“For when one says, “I am of Paul,” and another, “I am of Apollos,” are you not mere men? What then is Apollos? And what is Paul? Servants through whom you believed, even as the Lord gave opportunity to each one. I planted, Apollos watered, but God was causing the growth. So then neither the one who plants nor the one who waters is anything, but God who causes the growth. Now he who plants and he who waters are one; but each will receive his own reward according to his own labor. For we are God’s fellow workers; you are God’s field….” (1 Corinthians 3:4–9a, NASB95)

Paul was in the position of having to deal with these believers in Corinth from a distance. And, as we can see from 1 Corinthians 16:12, he was not able to enlist Apollos to go and help. “But concerning Apollos our brother, I encouraged him greatly to come to you with the brethren; and it was not at all his desire to come now, but he will come when he has opportunity.” In the ESV we read that Paul “strongly urged” Apollos to come. He sensed that one of them really needed to go, and since he couldn’t, he really pursued Apollos going. But for some reason Apollos wasn’t inclined to go at that time. So, sending a letter in the hands of someone else would have to do for now.

“…are you not mere men?” As an evidence of their worldly or fleshly focused lives these believers had set their sights on the man who led them in their faith, and not the God who gave them life. These believers were divided over who they were following. It was as if the church had two influential pastors in their past, and rather than moving into the present they were hung up on who was there before, and totally lost sight of the fact that each one of them and their church as a whole belonged to God.

Apollos and Paul were used greatly by God, but the fact is that neither Apollos or Paul were God. They may have had a significant role in their churches existing and them as individuals coming to Christ, but each one of these men did so as servants of God and not as their masters. I felt this tension personally this past week when as an elder in my home church I attended a ministry lunch attended by the leaders of many of the ministries that I once oversaw as a former associate pastor in the church. It was an exciting time as I head from the various ministry leaders how they were doing and what more they might need to be successful in the ministry given to them. It was also a very emotional time as I realized how much of my heart I had given to those same things for so many years. While the ministry leaders were not the same as they were then (for the most part), they represented the same heart for service. For me, though, I saw how clearly my time in that role had passed as others were now carrying that torch. While I was touched by their affirmation, I also know that it is totally right for them to look to work with the leadership that God has for them right now. Evidently, this was not the case in Corinth.

God graciously gives his church gifted men to serve as their pastors, but not one of these pastors are God. In Ephesians 4 we read, “And He gave some as apostles, and some as prophets, and some as evangelists, and some as pastors and teachers, for the equipping of the saints for the work of service, to the building up of the body of Christ;” (Ephesians 4:11–12, NASB95) The role of those who God gives to His church is to build up the body of Christ. The church belongs to Christ. He is the head. “And He put all things in subjection under His feet, and gave Him [Christ] as head over all things to the church, which is His body, the fullness of Him who fills all in all.” (Ephesians 1:22–23, NASB95) … “For the husband is the head of the wife, as Christ also is the head of the church, He Himself being the Savior of the body.” (Ephesians 5:23, NASB95)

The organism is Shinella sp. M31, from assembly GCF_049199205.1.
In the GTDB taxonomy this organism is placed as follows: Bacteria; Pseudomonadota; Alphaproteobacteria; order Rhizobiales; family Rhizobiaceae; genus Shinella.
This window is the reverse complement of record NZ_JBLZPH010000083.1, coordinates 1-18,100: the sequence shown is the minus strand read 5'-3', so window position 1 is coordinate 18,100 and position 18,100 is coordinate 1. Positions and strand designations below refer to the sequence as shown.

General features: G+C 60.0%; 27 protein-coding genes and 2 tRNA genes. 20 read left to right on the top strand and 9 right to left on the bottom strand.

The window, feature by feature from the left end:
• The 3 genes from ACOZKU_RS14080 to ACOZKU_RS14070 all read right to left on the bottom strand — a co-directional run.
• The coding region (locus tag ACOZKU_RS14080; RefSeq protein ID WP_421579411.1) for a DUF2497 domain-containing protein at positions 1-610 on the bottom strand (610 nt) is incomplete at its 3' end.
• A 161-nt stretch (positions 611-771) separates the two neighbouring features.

Apollos and Paul were men through whom God worked to bring people to Christ according to the opportunity that God gave to each of them. Using a gardening analogy, Paul may have done the planting and Apollos may have done the watering, but it was God who caused the growth. And the same is really true in our lives today. There may have been different people that God used at different times to impact our lives for Him, but it was and remains God that is using them in us for His glory, both personally and in His church. We may not agree as we have been shaped by the planting and cultivating effort that certain people have put into us and the love that we have for them. But in the large scheme, Paul wrote of both he and Apollos, “So then neither the one who plants nor the one who waters is anything, but God who causes the growth.”

Of course, these men were not nothing, but surely apart from God and His work in them they would have been. This value is affirmed in the next verse where we read, “Now he who plants and he who waters are one; but each will receive his own reward according to his own labor.” All of God’s workers are equal workers in the work in which He has placed them. All of the have a role in God bringing His crop to maturity. And, one day, God will personally and appropriately reward them for their faithful service.

Paul and Apollos were God’s faithful workers, and the Corinthian believers were God’s field. It was out of his role as a worker in God’s field that Paul wrote to those in the field to aid them in their growth. And, because God used Paul to write to them, we have as our benefit these same words recorded for us from which we can also be taught by today’s faithful workers who are serving as one in God’s field—His church. Every single one of us has a role on both sides of this as His workers in His field while also being corporately His field.

“You therefore, my (Paul) son (Timothy), be strong in the grace that is in Christ Jesus. The things which you have heard from me in the presence of many witnesses, entrust these to faithful men who will be able to teach others also.” (2 Timothy 2:1–2, NASB95)